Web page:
Far Away From the Commercialism
I completely agree with her. As a matter of fact, it was one of the reasons that I wanted to make aliyah in the first place. Here even the non-religious know that the most important holidays in the year are Rosh HaShana and Yom Kippur, followed by Pesach and Sukkot. Chanukah is wonderful, and is my favorite holiday in fact, but at least here in Israel it is kept in proportion.
When my kids were smaller, I would get a huge amount of satisfaction from the joy they took from simple gifts. After lighting candles, once or twice during the eight day holiday, I would give them inexpensive things I found in town. A bag of marbles, new crayons, or a plastic animal would be greeted with more pleasure than a fancy electronic toy. These small gifts, with a small amount of Chanukah gelt (money) would be the sum total of the commercialized aspect of the holiday.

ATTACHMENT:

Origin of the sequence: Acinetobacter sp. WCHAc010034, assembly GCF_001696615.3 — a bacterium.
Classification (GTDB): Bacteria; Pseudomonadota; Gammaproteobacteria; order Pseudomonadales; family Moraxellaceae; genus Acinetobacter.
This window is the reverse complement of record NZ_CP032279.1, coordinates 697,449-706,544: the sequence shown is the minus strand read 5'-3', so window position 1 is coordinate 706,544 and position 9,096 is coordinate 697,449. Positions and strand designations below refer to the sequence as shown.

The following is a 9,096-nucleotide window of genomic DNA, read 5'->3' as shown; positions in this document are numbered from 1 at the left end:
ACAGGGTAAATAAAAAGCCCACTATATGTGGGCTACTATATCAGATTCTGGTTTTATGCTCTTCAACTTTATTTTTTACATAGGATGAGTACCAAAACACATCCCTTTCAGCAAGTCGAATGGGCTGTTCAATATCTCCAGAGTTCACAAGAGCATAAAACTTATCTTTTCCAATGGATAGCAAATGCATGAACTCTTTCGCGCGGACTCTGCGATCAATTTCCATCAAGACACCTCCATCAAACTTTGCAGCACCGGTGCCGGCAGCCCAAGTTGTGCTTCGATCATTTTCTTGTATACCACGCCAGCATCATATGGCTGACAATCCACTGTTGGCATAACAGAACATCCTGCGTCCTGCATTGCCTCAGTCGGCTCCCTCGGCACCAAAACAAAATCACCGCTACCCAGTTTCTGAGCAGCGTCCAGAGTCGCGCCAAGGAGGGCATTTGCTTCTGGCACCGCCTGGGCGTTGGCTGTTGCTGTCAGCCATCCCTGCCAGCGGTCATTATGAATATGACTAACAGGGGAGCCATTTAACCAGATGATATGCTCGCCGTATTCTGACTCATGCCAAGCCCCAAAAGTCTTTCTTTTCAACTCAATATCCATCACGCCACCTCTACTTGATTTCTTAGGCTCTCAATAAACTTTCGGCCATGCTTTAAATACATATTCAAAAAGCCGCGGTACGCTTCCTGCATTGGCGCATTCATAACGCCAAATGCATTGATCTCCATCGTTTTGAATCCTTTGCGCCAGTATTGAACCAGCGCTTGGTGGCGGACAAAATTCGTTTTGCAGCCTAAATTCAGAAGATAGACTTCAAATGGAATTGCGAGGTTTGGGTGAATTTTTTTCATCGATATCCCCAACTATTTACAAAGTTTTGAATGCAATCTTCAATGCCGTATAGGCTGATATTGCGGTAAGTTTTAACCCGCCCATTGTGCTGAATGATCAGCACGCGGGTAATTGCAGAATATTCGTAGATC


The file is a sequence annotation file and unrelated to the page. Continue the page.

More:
After my in-laws made aliyah, things became a bit more complicated. Saba and Savta couldn't give up the pleasure of spoiling their grandchildren, so the Chanukah gelt increased greatly. My kids are older now, and their tastes have grown up a bit too. But they know that birthday time is when to ask for something big, and Chanukah is the time for family and making our own latkes and sufganiyot (I make the latkes, westbankpapa makes the donuts).
Add to this the fact that the only thing that is red and green around here is the Israeli salad, and you get one more reason to love living in Israel.
Chanukah sameach to all my readers.